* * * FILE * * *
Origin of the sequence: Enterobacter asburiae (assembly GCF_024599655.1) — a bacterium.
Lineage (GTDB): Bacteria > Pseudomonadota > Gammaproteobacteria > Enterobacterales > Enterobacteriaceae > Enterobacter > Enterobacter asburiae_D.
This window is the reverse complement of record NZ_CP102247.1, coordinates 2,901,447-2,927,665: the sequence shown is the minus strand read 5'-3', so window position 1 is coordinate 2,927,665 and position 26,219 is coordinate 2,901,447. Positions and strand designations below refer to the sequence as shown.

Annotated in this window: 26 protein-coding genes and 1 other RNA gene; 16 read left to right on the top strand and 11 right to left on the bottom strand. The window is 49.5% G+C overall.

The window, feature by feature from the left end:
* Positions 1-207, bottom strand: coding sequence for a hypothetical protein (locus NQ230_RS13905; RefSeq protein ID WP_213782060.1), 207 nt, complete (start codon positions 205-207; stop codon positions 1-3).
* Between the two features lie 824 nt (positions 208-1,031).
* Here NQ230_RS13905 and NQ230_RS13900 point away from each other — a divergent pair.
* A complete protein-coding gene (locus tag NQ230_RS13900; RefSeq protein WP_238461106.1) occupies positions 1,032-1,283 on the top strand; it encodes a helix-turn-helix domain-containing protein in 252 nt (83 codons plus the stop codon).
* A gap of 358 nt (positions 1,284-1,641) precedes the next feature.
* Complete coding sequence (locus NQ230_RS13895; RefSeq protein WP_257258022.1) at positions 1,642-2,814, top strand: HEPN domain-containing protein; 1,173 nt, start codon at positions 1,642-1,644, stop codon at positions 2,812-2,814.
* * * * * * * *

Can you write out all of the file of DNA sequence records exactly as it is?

Origin of the sequence: Enterobacter asburiae (assembly GCF_024599655.1) — a bacterium.
Lineage (GTDB): Bacteria > Pseudomonadota > Gammaproteobacteria > Enterobacterales > Enterobacteriaceae > Enterobacter > Enterobacter asburiae_D.
This window is the reverse complement of record NZ_CP102247.1, coordinates 2,901,447-2,927,665: the sequence shown is the minus strand read 5'-3', so window position 1 is coordinate 2,927,665 and position 26,219 is coordinate 2,901,447. Positions and strand designations below refer to the sequence as shown.

Annotated in this window: 26 protein-coding genes and 1 other RNA gene; 16 read left to right on the top strand and 11 right to left on the bottom strand. The window is 49.5% G+C overall.

The window, feature by feature from the left end:
* Positions 1-207, bottom strand: coding sequence for a hypothetical protein (locus NQ230_RS13905; RefSeq protein ID WP_213782060.1), 207 nt, complete (start codon positions 205-207; stop codon positions 1-3).
* Between the two features lie 824 nt (positions 208-1,031).
* Here NQ230_RS13905 and NQ230_RS13900 point away from each other — a divergent pair.
* A complete protein-coding gene (locus tag NQ230_RS13900; RefSeq protein WP_238461106.1) occupies positions 1,032-1,283 on the top strand; it encodes a helix-turn-helix domain-containing protein in 252 nt (83 codons plus the stop codon).
* A gap of 358 nt (positions 1,284-1,641) precedes the next feature.
* Complete coding sequence (locus NQ230_RS13895; RefSeq protein WP_257258022.1) at positions 1,642-2,814, top strand: HEPN domain-containing protein; 1,173 nt, start codon at positions 1,642-1,644, stop codon at positions 2,812-2,814.